Walker thinks that measuring the ability to inhibit virus replication and inducing these responses with a vaccine will be vital to successful vaccine strategies. He then described an in vitro virus neutralization assay his group is developing that uses CD4+ T cells exogenously infected with HIV as a substrate to measure the relative ability of CTLs to inhibit virus replication. They have seen between 1,000- and 10,000-fold reduction in virus replication over a 7 to 10 day assay period, and Walker emphasized again that this is measuring something that is very likely functionally relevant.

To ask questions more relevant to vaccine development, his group has also enriched Gag- or Env-specific CTL responses from peripheral blood mononuclear cell (PBMC) samples and compared their relative virus neutralization capacities. A previous publication from Walker and collaborators suggests that Gag-specific CTL responses are associated with lowered viremia in HIV-infected individuals, whereas CTL responses against other proteins, including Env, are associated with higher viremia (Nature Medicine 13, 46, 2007). Similarly, they now see that Gag-specific CTL responses are better at inhibiting virus replication than the Env-specific responses from the same individuals; for every individual tested, "when we enriched for Env-specific responses we got less virus neutralization, when we enriched for Gag we got more virus neutralization," said Walker. This was not due to virus mutants arising within the assay.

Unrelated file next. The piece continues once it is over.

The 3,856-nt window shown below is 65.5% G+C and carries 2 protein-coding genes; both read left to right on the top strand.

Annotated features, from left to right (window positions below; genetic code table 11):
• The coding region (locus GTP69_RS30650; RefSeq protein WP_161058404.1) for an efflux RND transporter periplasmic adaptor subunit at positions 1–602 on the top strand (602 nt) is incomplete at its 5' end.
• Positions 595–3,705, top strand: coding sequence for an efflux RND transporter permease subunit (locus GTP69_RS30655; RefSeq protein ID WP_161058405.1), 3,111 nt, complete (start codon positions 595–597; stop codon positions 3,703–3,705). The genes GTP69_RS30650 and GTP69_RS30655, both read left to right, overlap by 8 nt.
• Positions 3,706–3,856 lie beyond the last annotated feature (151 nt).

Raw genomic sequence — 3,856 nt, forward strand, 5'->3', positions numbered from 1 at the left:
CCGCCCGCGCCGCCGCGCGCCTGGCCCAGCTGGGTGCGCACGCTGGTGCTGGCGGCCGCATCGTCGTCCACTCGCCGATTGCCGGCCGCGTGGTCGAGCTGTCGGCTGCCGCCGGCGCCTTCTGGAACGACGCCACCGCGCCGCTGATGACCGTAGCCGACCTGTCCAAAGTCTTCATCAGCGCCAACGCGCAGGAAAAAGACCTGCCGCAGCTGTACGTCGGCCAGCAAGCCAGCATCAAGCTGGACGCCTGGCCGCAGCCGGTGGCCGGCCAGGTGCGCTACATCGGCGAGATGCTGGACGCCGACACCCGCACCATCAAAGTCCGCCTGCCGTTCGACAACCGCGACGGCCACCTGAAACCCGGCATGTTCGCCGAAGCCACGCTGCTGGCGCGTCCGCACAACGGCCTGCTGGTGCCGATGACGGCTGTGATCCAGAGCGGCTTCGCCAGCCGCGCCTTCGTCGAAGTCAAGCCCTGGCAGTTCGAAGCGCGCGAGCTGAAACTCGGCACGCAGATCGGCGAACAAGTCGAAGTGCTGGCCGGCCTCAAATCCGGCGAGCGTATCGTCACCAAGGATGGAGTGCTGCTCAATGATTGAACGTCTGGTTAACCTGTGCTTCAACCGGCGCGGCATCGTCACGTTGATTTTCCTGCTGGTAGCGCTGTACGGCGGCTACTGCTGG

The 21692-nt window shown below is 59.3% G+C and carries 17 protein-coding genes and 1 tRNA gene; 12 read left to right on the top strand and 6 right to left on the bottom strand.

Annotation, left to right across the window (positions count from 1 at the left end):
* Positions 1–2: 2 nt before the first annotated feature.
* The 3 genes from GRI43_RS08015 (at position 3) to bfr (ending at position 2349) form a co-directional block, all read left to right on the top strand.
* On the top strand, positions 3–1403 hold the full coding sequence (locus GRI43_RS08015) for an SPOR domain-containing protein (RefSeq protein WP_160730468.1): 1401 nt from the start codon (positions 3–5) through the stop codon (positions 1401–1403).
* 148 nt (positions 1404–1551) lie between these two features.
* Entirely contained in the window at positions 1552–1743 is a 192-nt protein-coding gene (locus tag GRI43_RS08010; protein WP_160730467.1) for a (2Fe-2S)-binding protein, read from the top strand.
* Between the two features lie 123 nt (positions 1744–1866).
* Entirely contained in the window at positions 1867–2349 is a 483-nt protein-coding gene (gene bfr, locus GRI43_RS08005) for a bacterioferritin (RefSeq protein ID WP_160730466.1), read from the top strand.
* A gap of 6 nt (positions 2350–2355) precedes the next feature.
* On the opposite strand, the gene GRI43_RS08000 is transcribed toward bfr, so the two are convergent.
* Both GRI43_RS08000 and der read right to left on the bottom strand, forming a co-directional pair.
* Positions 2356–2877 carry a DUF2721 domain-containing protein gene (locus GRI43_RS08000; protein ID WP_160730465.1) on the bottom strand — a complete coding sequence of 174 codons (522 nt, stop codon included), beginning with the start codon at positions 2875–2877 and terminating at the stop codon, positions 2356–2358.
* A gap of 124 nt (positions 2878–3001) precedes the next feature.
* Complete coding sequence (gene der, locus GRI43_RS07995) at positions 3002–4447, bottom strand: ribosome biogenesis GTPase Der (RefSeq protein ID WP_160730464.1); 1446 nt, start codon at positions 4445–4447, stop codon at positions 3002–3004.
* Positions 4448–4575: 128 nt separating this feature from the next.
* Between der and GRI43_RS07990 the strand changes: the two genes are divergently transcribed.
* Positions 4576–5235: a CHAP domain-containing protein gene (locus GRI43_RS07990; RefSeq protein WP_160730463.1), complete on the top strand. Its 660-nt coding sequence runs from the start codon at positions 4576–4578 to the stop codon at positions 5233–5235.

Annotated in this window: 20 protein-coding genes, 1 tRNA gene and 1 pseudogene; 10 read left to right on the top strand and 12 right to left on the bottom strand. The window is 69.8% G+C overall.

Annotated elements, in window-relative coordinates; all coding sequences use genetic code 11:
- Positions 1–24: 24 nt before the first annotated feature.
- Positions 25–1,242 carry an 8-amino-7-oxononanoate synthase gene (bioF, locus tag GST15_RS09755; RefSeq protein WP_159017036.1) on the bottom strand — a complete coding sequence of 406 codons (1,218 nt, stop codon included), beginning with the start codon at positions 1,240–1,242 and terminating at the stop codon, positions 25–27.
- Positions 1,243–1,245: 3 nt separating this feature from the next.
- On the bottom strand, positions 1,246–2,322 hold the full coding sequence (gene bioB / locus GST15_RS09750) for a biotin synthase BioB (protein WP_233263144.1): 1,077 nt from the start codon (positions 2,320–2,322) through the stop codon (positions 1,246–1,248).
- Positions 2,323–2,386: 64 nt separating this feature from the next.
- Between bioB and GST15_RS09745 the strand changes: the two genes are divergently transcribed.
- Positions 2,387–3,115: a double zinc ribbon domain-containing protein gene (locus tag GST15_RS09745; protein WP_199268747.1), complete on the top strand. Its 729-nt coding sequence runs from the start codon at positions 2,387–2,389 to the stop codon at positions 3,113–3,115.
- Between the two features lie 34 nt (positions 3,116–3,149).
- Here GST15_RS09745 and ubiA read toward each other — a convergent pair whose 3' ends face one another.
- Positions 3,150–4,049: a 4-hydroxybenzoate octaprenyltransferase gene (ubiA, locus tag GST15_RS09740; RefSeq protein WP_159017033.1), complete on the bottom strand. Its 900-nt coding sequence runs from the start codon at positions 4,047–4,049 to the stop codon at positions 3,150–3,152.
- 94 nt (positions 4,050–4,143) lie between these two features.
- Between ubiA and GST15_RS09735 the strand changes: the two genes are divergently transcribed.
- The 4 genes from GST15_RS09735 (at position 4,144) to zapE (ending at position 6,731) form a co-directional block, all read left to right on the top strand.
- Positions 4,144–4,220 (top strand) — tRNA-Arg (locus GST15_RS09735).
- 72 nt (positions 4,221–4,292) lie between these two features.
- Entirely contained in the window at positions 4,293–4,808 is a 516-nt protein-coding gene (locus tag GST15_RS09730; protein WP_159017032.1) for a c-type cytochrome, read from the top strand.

Walker concluded by asking if these data were "completely irrelevant because it's done in vitro, or is this something that we really need to think about in terms of where we're heading with vaccines," and what might be the implications for vaccine testing? The virus neutralization assay is laborious but his group is working with IAVI to develop a high-throughput assay for testing samples from vaccine trials. He doesn't envisage that it will ever fully replace simpler assays like the ELISPOT, but it will be very useful to assay a subset of samples from a clinical trial to directly measure virus inhibition by CD8+ T cells.